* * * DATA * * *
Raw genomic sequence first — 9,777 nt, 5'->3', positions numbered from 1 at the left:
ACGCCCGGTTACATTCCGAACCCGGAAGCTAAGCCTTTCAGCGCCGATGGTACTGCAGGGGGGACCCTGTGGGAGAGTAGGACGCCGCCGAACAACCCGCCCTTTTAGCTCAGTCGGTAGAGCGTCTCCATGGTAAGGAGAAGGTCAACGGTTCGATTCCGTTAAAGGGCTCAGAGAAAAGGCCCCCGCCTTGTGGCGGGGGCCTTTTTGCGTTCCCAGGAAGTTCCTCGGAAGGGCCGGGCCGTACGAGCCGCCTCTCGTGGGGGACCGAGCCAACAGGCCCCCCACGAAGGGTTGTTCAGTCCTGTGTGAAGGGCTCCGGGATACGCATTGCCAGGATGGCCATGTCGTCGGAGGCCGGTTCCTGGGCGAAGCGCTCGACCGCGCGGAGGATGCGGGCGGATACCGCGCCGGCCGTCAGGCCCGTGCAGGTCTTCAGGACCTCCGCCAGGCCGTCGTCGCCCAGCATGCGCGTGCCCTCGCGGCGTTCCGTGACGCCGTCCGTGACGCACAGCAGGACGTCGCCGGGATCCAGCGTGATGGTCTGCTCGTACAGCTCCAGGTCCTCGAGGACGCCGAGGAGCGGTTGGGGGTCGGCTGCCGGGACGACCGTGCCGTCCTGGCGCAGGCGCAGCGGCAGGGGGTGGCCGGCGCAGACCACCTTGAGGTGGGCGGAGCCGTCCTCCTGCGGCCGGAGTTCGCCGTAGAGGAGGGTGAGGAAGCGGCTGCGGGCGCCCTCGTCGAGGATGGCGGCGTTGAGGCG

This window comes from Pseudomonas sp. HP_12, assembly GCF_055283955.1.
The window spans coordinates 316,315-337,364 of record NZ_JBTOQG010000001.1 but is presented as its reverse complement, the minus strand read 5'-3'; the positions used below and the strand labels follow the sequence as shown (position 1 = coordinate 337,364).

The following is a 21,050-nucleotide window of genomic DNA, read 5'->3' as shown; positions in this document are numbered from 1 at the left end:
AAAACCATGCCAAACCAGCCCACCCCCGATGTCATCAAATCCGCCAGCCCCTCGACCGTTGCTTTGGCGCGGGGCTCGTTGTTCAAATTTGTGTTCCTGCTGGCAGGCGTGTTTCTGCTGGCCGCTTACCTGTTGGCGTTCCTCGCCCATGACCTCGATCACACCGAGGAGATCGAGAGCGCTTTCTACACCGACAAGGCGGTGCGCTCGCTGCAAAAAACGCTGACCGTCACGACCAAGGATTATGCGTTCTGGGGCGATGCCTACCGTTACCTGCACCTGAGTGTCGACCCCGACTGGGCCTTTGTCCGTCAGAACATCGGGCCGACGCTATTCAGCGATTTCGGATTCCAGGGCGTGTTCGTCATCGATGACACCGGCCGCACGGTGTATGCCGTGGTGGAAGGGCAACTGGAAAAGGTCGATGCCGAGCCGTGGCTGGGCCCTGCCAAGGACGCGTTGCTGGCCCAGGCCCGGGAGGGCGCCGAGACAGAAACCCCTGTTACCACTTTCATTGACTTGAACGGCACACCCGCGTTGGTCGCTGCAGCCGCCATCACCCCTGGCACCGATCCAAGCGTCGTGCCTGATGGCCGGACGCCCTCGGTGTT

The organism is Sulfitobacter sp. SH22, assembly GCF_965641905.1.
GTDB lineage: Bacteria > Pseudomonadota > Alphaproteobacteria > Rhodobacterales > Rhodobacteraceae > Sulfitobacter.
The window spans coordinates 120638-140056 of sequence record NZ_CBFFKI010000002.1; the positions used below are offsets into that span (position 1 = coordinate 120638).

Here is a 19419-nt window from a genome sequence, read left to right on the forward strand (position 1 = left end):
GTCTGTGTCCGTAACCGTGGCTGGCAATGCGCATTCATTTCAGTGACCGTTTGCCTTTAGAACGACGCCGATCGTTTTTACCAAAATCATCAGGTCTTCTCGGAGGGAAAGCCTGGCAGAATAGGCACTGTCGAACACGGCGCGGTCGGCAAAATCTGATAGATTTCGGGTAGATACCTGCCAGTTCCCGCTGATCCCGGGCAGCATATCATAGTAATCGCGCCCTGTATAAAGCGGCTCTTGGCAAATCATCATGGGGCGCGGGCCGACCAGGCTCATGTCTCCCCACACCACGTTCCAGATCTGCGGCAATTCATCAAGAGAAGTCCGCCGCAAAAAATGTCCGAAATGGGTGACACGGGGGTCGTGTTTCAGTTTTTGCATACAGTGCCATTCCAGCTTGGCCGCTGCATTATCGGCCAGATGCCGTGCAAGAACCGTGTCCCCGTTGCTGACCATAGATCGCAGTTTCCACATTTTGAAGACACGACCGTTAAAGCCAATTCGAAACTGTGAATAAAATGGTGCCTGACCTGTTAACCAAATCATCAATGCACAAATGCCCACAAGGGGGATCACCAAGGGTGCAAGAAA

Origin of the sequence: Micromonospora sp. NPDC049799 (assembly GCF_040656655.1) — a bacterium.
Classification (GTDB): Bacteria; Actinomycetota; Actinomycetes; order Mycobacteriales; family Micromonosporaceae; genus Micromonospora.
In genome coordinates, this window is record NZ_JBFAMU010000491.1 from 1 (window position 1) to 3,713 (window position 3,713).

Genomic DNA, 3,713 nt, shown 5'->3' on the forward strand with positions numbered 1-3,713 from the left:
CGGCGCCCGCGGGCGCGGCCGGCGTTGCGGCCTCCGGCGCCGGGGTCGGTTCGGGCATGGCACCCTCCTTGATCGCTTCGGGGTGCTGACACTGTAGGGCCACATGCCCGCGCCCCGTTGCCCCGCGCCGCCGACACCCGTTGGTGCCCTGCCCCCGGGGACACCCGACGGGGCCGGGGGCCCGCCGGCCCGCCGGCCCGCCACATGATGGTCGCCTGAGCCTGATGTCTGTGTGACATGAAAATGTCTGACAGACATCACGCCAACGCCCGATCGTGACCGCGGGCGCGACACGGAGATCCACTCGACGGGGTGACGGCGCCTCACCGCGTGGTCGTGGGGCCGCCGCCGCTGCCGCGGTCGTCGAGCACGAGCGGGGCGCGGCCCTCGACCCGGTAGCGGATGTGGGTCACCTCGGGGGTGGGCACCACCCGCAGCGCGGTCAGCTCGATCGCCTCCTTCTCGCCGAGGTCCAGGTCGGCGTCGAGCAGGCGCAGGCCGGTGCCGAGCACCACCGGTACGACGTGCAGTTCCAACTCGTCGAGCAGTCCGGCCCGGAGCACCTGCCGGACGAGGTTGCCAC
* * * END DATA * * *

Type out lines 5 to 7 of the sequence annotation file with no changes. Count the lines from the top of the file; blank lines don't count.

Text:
The following is a 21,050-nucleotide window of genomic DNA, read 5'->3' as shown; positions in this document are numbered from 1 at the left end:
AAAACCATGCCAAACCAGCCCACCCCCGATGTCATCAAATCCGCCAGCCCCTCGACCGTTGCTTTGGCGCGGGGCTCGTTGTTCAAATTTGTGTTCCTGCTGGCAGGCGTGTTTCTGCTGGCCGCTTACCTGTTGGCGTTCCTCGCCCATGACCTCGATCACACCGAGGAGATCGAGAGCGCTTTCTACACCGACAAGGCGGTGCGCTCGCTGCAAAAAACGCTGACCGTCACGACCAAGGATTATGCGTTCTGGGGCGATGCCTACCGTTACCTGCACCTGAGTGTCGACCCCGACTGGGCCTTTGTCCGTCAGAACATCGGGCCGACGCTATTCAGCGATTTCGGATTCCAGGGCGTGTTCGTCATCGATGACACCGGCCGCACGGTGTATGCCGTGGTGGAAGGGCAACTGGAAAAGGTCGATGCCGAGCCGTGGCTGGGCCCTGCCAAGGACGCGTTGCTGGCCCAGGCCCGGGAGGGCGCCGAGACAGAAACCCCTGTTACCACTTTCATTGACTTGAACGGCACACCCGCGTTGGTCGCTGCAGCCGCCATCACCCCTGGCACCGATCCAAGCGTCGTGCCTGATGGCCGGACGCCCTCGGTGTT

The organism is Sulfitobacter sp. SH22, assembly GCF_965641905.1.